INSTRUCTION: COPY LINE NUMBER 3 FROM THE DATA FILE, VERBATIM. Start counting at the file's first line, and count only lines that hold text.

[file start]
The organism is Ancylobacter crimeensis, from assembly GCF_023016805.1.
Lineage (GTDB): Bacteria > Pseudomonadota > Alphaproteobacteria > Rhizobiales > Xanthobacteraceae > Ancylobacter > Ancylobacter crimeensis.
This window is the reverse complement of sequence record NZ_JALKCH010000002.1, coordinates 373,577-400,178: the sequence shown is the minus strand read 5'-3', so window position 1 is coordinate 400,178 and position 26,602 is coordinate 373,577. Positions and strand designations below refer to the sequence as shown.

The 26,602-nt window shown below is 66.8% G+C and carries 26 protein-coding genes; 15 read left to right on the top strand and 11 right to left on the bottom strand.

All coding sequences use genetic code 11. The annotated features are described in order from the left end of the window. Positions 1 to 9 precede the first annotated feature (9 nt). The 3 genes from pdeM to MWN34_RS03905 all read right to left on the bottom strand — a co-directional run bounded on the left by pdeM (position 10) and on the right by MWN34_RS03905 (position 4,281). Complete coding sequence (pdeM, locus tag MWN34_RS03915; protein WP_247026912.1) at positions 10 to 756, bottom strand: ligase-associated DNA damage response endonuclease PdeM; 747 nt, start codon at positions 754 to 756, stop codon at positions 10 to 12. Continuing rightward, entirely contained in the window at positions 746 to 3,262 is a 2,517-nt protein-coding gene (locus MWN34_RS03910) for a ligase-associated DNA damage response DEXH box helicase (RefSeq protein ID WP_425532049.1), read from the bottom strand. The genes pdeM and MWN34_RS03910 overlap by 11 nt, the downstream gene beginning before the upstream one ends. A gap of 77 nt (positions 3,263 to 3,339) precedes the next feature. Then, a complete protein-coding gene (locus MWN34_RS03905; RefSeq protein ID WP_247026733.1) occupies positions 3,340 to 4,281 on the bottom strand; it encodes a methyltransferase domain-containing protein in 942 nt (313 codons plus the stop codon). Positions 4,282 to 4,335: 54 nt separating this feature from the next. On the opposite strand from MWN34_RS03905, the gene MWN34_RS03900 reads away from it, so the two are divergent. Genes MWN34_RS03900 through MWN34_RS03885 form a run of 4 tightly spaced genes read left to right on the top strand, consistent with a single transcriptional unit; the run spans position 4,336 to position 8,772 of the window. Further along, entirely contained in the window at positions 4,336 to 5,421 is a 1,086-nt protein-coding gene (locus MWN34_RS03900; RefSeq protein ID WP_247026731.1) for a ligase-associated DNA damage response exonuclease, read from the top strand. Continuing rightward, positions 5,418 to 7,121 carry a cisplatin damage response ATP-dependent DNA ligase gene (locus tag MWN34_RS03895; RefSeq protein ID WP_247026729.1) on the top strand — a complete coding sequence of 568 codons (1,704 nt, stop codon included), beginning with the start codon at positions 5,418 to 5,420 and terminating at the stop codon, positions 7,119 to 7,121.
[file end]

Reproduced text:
This window is the reverse complement of sequence record NZ_JALKCH010000002.1, coordinates 373,577-400,178: the sequence shown is the minus strand read 5'-3', so window position 1 is coordinate 400,178 and position 26,602 is coordinate 373,577. Positions and strand designations below refer to the sequence as shown.